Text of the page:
City Council Holds Hearing on Early Voting in Municipal Elections

The City Council Committee on Government Operations, chaired by Councilor Michael Flaherty, held a hearing on Jan. 28, concerning a petition for a special law regarding an act authorizing the City of Boston to offer early voting in municipal elections. Flaherty said that if passed the hope would be to start this for the 2019 election. Support from the City Council members at the hearing was very positive.

“I want to make sure that Boston is leading on this,” said Councilor Josh Zakim. He spoke highly of the early voting that is currently offered for state and federal elections in Massachusetts, and said that adding municipal elections “is an opportunity to continue moving forward.”

“We see voter suppression in other parts of our country and it’s important that Boston be a leader on this front,” Councilor Kim Janey said. “It’s high time that we look at our city election.”

Councilor Ed Flynn said this was a civil rights issue in his opinion and he is interested in what kind of positive impact this early voting would have on veterans and those in the disability community.

Councilor Matt O’Malley said that “anything we can do to make it easier for folks to vote earlier is a step in the right direction.”

Election Department Commissioner Dion Irish said that 28,000 people took advantage of early voting for the 2018 election, and it was only the second time that the city held early voting.

“We are in support [of adding municipal elections],” Irish said, but he added that there were things he wanted to bring to the attention of the City Council.

He said that the municipal election cycle is more of a condensed cycle than other elections, and the preliminary election is later in September which leaves a shorter window, “but we can make necessary adjustments for that,” he said.  He also said that while the current proposal being put forth calls for it to be effective immediately upon passage, the Election Department would need at least six months to secure locations and make logistical arrangements for early voting for this year’s election.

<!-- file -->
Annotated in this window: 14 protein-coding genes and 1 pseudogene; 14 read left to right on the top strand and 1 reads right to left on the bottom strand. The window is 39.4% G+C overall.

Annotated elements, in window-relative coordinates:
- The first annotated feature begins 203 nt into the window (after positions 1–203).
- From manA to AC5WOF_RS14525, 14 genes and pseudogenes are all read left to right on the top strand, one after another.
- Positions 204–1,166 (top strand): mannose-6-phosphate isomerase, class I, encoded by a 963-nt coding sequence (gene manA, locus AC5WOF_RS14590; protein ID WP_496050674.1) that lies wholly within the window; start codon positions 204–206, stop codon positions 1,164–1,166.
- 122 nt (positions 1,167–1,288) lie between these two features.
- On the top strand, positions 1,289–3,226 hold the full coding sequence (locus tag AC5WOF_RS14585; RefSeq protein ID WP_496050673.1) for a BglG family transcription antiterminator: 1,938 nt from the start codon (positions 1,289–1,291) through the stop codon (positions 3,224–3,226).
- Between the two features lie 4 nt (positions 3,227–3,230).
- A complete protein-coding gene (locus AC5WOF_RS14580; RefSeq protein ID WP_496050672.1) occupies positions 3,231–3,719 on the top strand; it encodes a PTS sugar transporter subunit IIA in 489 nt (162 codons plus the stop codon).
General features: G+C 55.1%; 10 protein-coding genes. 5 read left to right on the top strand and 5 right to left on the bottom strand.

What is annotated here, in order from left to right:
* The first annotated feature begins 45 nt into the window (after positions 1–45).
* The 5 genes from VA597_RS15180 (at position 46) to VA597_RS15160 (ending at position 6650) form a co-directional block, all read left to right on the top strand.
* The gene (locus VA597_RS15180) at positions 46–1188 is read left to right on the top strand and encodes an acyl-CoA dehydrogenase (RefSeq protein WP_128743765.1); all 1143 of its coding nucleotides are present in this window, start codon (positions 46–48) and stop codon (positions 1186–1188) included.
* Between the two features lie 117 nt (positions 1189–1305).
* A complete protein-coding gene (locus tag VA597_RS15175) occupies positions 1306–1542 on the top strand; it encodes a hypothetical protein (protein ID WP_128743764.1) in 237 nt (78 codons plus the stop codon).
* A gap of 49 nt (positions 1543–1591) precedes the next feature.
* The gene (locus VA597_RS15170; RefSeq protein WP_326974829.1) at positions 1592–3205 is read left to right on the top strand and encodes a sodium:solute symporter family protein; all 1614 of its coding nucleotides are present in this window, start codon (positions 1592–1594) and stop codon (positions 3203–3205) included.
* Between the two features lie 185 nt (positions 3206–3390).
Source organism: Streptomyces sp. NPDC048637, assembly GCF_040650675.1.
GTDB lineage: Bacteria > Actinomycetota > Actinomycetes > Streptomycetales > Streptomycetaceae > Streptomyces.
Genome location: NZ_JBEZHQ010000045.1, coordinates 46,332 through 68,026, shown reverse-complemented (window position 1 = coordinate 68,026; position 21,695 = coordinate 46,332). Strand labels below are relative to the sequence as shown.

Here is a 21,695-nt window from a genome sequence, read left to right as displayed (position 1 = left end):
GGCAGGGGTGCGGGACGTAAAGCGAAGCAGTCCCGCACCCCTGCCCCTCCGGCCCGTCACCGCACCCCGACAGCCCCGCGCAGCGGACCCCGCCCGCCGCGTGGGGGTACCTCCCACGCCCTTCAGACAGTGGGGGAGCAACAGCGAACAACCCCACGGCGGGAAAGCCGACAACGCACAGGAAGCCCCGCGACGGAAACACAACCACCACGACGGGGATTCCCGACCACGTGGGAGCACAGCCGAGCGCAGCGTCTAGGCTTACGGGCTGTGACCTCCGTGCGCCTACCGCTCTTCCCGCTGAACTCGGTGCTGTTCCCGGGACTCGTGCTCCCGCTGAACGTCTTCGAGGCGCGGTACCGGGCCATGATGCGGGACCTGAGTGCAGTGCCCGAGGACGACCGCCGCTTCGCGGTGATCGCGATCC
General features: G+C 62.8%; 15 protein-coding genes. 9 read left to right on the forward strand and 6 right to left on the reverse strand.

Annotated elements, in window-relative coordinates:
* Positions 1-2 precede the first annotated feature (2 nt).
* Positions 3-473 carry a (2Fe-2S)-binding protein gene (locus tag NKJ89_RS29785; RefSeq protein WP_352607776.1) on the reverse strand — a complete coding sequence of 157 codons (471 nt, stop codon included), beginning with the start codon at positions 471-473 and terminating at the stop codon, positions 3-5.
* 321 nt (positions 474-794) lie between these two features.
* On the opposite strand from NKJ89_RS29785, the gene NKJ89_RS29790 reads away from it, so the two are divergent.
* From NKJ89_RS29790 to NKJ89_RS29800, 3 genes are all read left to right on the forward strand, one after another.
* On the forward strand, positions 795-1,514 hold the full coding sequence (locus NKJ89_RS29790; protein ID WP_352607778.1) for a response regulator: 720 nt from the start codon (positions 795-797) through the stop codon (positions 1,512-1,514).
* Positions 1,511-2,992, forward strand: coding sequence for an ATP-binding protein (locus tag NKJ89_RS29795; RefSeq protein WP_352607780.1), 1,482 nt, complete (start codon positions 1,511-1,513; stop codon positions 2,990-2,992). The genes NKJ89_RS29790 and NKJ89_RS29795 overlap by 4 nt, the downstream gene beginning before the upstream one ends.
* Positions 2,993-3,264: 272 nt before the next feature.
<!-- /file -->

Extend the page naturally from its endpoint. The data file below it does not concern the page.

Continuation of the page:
To answer Councilor Flynn’s concerns about how this will impact people with disabilities, Irish said that they are constantly getting input and advice out to educate and inform people about the opportunities that are available to them. In addition, the department “make(s) sure all poll workers are understand how we can properly serve people with disabilities,” Irish said.

Irish said they are already securing polling places for the 2019 general election, and need to secure poll workers and identify training sites, among other logistical items. “If it was passed tomorrow, it would give us sufficient lead time to prepare,” Irish told the City Council.

Irish said that the early voting cost citywide for one election is $380,000, and closer to $400,000 if a central tabulation location is factored in, which is something the city wants to have. He said that city election ballots have to be printed by the city, while state and federal elections are printed by those governments. This raises the cost for the city slightly as they would have to foot the bill for printing and postage throughout the city.